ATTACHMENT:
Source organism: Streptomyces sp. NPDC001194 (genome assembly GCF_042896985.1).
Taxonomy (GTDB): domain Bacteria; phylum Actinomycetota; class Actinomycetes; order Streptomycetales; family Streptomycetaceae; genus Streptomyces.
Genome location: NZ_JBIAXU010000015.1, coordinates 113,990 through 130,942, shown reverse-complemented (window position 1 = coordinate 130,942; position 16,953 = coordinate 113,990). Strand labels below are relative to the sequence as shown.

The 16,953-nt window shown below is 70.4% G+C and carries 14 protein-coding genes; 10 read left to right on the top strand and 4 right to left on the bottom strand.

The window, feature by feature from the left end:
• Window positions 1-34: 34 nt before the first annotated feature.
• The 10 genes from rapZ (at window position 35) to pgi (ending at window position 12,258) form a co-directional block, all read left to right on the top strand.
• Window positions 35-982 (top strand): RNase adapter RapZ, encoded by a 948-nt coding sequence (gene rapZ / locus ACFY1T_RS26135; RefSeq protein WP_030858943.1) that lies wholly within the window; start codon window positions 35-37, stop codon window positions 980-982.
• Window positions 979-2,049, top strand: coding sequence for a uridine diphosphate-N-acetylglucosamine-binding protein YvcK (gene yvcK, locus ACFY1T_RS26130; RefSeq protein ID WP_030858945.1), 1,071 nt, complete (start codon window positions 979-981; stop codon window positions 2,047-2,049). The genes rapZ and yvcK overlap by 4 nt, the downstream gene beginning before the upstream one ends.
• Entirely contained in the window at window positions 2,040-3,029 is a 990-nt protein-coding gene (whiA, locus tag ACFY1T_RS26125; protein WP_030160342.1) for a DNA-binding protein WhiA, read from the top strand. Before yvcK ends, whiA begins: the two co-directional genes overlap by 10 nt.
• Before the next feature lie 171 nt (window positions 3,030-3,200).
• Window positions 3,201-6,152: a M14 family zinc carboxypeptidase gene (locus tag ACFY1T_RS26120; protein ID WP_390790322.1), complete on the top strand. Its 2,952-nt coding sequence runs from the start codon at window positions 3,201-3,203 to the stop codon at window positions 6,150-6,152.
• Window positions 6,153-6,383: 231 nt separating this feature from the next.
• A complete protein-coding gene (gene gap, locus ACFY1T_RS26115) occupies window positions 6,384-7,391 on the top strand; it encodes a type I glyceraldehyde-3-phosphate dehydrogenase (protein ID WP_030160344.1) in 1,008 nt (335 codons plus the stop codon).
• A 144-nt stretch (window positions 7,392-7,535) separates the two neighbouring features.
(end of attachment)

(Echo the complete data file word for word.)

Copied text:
Source organism: Streptomyces sp. NPDC001194 (genome assembly GCF_042896985.1).
Taxonomy (GTDB): domain Bacteria; phylum Actinomycetota; class Actinomycetes; order Streptomycetales; family Streptomycetaceae; genus Streptomyces.
Genome location: NZ_JBIAXU010000015.1, coordinates 113,990 through 130,942, shown reverse-complemented (window position 1 = coordinate 130,942; position 16,953 = coordinate 113,990). Strand labels below are relative to the sequence as shown.

The 16,953-nt window shown below is 70.4% G+C and carries 14 protein-coding genes; 10 read left to right on the top strand and 4 right to left on the bottom strand.

The window, feature by feature from the left end:
• Window positions 1-34: 34 nt before the first annotated feature.
• The 10 genes from rapZ (at window position 35) to pgi (ending at window position 12,258) form a co-directional block, all read left to right on the top strand.
• Window positions 35-982 (top strand): RNase adapter RapZ, encoded by a 948-nt coding sequence (gene rapZ / locus ACFY1T_RS26135; RefSeq protein WP_030858943.1) that lies wholly within the window; start codon window positions 35-37, stop codon window positions 980-982.
• Window positions 979-2,049, top strand: coding sequence for a uridine diphosphate-N-acetylglucosamine-binding protein YvcK (gene yvcK, locus ACFY1T_RS26130; RefSeq protein ID WP_030858945.1), 1,071 nt, complete (start codon window positions 979-981; stop codon window positions 2,047-2,049). The genes rapZ and yvcK overlap by 4 nt, the downstream gene beginning before the upstream one ends.
• Entirely contained in the window at window positions 2,040-3,029 is a 990-nt protein-coding gene (whiA, locus tag ACFY1T_RS26125; protein WP_030160342.1) for a DNA-binding protein WhiA, read from the top strand. Before yvcK ends, whiA begins: the two co-directional genes overlap by 10 nt.
• Before the next feature lie 171 nt (window positions 3,030-3,200).
• Window positions 3,201-6,152: a M14 family zinc carboxypeptidase gene (locus tag ACFY1T_RS26120; protein ID WP_390790322.1), complete on the top strand. Its 2,952-nt coding sequence runs from the start codon at window positions 3,201-3,203 to the stop codon at window positions 6,150-6,152.
• Window positions 6,153-6,383: 231 nt separating this feature from the next.
• A complete protein-coding gene (gene gap, locus ACFY1T_RS26115) occupies window positions 6,384-7,391 on the top strand; it encodes a type I glyceraldehyde-3-phosphate dehydrogenase (protein ID WP_030160344.1) in 1,008 nt (335 codons plus the stop codon).
• A 144-nt stretch (window positions 7,392-7,535) separates the two neighbouring features.